Today my heart and soul are crying out the familiar refrain of the psalmists; a refrain that echoes through the generations, "How long, O Lord? How long?" How long must we suffer? How long must we endure? How long must humans kill and brutalize others? How long must illness and death claim the lives of loved ones? How long until Jesus comes again in final victory over sin and death? How long?
This week, a beloved congregant passed away after a tough month of fighting against heart conditions that ultimately claimed her life. As I was going to meet with her family, I received another phone call that a sweet, older man had been rushed to the hospital by ambulance. I was able to spend some time with him yesterday. This morning, I received a call from his wife, letting me know that things had taken a turn for the worse, and he had been moved to the ICU. I popped in to pray with him and sit with the family, as I wondered, "How long will he have, Lord? How long will he suffer?"
As I left the hospital and got into my car, the music station interrupted the broadcast to inform listeners that a shooting had occurred at the Columbia Mall, about a half hour from the church. At that time, we knew that 3 people were dead. I began crying and lamenting, "How many more shootings, Lord? How many?" This is not what God intends for us. I had an overwhelming urge to hold my husband in my arms and to call my parents.
For the next several hours, I listened to the "continuing coverage" of the shooting. It included first-person accounts of what happened; live press conferences; news reporters; and more. My heart was breaking for the families of those who lost their lives today in a senseless act of violence that is only a reminder of what is happening across our country and our world. Three college campuses were on lock-down this week due to shooters. It makes me scared to go anywhere, and I know I'm not alone.
I began praying for our world, our country, our state, and our community. But then I became angry. I became outraged with what I'll term "righteous anger." I am greatly saddened by the deaths of the people in the mall today and the state of our society that allows people to even consider murder as a solution to any problem. And yet, I'm already tired of the media coverage of this event.
On my way into the hospital today, my favorite security guard was on duty at the main desk. We began chatting, and she shared with me that her 17-year-old cousin had just been put to rest after he was stabbed multiple times on his way to school 10 days ago. An honor-roll student, killed for no apparent reason.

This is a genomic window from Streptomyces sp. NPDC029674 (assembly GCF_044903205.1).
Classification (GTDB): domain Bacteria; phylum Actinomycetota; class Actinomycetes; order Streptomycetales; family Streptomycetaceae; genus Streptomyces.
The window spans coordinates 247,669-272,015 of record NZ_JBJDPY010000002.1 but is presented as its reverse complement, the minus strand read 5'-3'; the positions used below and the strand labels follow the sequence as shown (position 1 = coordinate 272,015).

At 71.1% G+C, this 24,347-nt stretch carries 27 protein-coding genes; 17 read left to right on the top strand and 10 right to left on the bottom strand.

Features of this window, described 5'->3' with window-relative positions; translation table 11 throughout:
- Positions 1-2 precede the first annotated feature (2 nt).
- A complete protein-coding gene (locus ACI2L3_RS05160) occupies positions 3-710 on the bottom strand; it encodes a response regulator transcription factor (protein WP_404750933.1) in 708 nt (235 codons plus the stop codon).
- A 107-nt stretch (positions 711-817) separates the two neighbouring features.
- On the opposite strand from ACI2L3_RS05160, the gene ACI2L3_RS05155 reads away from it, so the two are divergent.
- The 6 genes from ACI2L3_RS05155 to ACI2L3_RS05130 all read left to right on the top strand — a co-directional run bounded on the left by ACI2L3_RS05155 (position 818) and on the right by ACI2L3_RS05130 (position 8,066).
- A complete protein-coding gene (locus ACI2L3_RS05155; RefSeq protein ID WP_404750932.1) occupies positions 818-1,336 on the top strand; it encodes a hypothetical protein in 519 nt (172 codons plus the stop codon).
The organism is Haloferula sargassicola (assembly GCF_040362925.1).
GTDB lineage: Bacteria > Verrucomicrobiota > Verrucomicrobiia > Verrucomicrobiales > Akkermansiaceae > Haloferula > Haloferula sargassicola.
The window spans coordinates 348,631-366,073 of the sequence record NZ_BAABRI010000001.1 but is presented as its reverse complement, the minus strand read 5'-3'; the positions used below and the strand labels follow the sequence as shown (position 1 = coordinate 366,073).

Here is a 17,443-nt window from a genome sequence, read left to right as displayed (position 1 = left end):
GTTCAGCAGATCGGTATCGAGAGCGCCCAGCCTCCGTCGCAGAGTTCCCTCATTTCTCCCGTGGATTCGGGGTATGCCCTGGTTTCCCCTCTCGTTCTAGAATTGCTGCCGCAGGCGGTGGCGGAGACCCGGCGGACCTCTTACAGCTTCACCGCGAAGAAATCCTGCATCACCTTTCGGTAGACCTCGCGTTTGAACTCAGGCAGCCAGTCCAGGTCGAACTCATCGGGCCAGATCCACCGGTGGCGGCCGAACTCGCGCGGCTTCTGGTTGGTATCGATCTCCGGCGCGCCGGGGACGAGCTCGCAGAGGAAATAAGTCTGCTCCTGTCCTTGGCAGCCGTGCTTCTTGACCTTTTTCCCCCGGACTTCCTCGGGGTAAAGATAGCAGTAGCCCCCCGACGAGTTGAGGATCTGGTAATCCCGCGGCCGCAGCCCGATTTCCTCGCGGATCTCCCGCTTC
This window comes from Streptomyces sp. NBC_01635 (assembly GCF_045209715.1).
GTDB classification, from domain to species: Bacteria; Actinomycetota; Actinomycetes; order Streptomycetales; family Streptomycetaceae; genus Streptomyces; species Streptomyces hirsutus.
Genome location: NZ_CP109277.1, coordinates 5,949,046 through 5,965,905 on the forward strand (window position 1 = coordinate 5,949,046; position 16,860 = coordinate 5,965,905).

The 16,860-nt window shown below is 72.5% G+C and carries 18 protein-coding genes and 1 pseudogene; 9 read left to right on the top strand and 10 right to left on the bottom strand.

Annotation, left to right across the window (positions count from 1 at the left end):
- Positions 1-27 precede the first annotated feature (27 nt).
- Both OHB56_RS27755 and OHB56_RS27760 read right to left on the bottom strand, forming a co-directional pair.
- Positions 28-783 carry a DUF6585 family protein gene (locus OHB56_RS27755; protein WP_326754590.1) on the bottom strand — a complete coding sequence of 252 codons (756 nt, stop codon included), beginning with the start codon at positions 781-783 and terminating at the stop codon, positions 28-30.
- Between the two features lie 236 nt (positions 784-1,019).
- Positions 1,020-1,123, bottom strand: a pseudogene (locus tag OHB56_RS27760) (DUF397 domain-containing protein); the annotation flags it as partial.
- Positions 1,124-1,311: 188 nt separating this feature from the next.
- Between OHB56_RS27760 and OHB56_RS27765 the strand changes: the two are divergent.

This past summer, the 15 year-old niece of one of my parishioners was murdered in her own neighborhood. Another honor-roll student.
In Baltimore City, during the first 16 days of this year, 16 people were murdered on our streets.
And yet, none of these stories, or dozens like them, get "continual coverage" or a live press conference. None of these stories gets hours of news attention and preempting of regularly scheduled network TV. "Why?" you might ask? Because the teens I mentioned are black, and live in Baltimore. Murders on the streets of Baltimore is no longer "news." It is an expectation. It is "news" when we have a day without a murder. Columbia is a white community.
I'm sure there are plenty of people out there who will disagree with me, and that's fine. Others may argue that it isn't a race issue. And yet it is. Black people getting murdered in Baltimore isn't news. White people getting murdered in a mall is news. Why? Because one is common-place and the other isn't.
But it's time that we in the City of Baltimore stand up for our young people; stand up for our citizens. It's time that we say, "ENOUGH!" When the killing of innocent lives becomes so common-place that we ignore it, we have lost our way. We have denied our role as Christians to stand up for ALL of God's Children--everywhere.
I have righteous anger. I pastor a congregation in the only predominately white community in Baltimore. And I see the racial undertones in everything we do in our community and in our city. I hear it from all sides. And I'm angry. Life is valuable. You only get one life to live...how will you live it?
It's time that we as Christians start to walk our walk in Baltimore. It's time that we stop cowering in fear. There are more churches per square mile and per capita in the city than anywhere else. And yet, we have one of the highest murder rates, one of the highest illiteracy rates, and one of the highest teen pregnancy rates in America. What are we as Christians doing to better lives in the City of Baltimore? What are we doing to impact our neighborhoods? What are we doing to bring people together instead of tear them apart? What are we doing to preserve life? What are we doing to show people the way to life eternal?
I cannot sit idly by and watch the injustice any longer. Can you?
I invite you to join me in brainstorming and collaborating on ways that we can impact our City for good. I can't do it alone...neither can you. But together, little by little, we can reverse these trends. We can work together to prevent more tragedies from occurring. Together we can have righteous anger that is transformed into productive gain. Together.
How long, O Lord must we suffer? How long must we endure? How long until Christ comes in final victory over sin and death? How Long? O come, o come, Emmanuel.